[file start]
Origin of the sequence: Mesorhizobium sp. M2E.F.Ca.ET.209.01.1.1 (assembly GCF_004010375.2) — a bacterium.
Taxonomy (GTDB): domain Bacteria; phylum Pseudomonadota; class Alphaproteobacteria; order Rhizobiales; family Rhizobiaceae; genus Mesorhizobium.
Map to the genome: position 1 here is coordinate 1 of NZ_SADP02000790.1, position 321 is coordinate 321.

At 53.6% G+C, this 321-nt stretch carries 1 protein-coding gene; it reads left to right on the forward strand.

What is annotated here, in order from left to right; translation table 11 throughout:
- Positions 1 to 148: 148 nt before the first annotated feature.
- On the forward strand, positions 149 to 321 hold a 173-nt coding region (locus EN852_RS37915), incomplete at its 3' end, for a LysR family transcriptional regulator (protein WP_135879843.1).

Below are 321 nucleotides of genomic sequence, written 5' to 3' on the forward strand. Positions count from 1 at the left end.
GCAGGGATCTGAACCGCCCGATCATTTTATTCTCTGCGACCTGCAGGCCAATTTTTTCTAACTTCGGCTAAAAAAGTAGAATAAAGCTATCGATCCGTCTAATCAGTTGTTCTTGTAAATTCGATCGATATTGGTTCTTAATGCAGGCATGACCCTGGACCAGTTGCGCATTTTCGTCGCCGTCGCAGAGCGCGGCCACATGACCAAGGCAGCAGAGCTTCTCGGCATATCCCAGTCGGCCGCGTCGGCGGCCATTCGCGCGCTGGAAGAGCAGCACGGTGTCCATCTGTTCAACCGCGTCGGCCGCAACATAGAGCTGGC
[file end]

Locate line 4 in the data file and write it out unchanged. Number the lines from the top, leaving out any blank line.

At 53.6% G+C, this 321-nt stretch carries 1 protein-coding gene; it reads left to right on the forward strand.